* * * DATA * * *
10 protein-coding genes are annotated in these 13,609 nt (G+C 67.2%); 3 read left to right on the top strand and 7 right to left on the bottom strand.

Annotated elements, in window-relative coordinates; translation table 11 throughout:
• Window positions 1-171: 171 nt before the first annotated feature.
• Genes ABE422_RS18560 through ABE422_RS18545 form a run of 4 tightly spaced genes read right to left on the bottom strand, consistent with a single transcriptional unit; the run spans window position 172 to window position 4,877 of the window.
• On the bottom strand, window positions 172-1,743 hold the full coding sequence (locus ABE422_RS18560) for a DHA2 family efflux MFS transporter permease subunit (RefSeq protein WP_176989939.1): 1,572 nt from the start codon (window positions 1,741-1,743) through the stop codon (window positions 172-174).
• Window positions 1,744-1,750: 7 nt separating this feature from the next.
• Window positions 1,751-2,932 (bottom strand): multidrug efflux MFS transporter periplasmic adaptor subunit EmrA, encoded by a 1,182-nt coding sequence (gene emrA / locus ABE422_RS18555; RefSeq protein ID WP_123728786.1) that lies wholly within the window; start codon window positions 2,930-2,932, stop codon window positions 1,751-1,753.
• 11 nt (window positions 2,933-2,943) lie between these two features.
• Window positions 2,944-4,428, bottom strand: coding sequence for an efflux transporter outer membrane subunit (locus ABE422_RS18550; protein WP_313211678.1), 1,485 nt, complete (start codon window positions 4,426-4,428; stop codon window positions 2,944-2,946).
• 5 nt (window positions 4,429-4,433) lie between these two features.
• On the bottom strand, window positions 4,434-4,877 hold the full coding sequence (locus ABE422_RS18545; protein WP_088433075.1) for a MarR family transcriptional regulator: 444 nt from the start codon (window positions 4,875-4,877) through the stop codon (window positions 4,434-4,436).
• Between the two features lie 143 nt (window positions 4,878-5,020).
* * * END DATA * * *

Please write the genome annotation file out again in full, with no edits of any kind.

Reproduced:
10 protein-coding genes are annotated in these 13,609 nt (G+C 67.2%); 3 read left to right on the top strand and 7 right to left on the bottom strand.

Annotated elements, in window-relative coordinates; translation table 11 throughout:
• Window positions 1-171: 171 nt before the first annotated feature.
• Genes ABE422_RS18560 through ABE422_RS18545 form a run of 4 tightly spaced genes read right to left on the bottom strand, consistent with a single transcriptional unit; the run spans window position 172 to window position 4,877 of the window.
• On the bottom strand, window positions 172-1,743 hold the full coding sequence (locus ABE422_RS18560) for a DHA2 family efflux MFS transporter permease subunit (RefSeq protein WP_176989939.1): 1,572 nt from the start codon (window positions 1,741-1,743) through the stop codon (window positions 172-174).
• Window positions 1,744-1,750: 7 nt separating this feature from the next.
• Window positions 1,751-2,932 (bottom strand): multidrug efflux MFS transporter periplasmic adaptor subunit EmrA, encoded by a 1,182-nt coding sequence (gene emrA / locus ABE422_RS18555; RefSeq protein ID WP_123728786.1) that lies wholly within the window; start codon window positions 2,930-2,932, stop codon window positions 1,751-1,753.
• 11 nt (window positions 2,933-2,943) lie between these two features.
• Window positions 2,944-4,428, bottom strand: coding sequence for an efflux transporter outer membrane subunit (locus ABE422_RS18550; protein WP_313211678.1), 1,485 nt, complete (start codon window positions 4,426-4,428; stop codon window positions 2,944-2,946).
• 5 nt (window positions 4,429-4,433) lie between these two features.
• On the bottom strand, window positions 4,434-4,877 hold the full coding sequence (locus ABE422_RS18545; protein WP_088433075.1) for a MarR family transcriptional regulator: 444 nt from the start codon (window positions 4,875-4,877) through the stop codon (window positions 4,434-4,436).
• Between the two features lie 143 nt (window positions 4,878-5,020).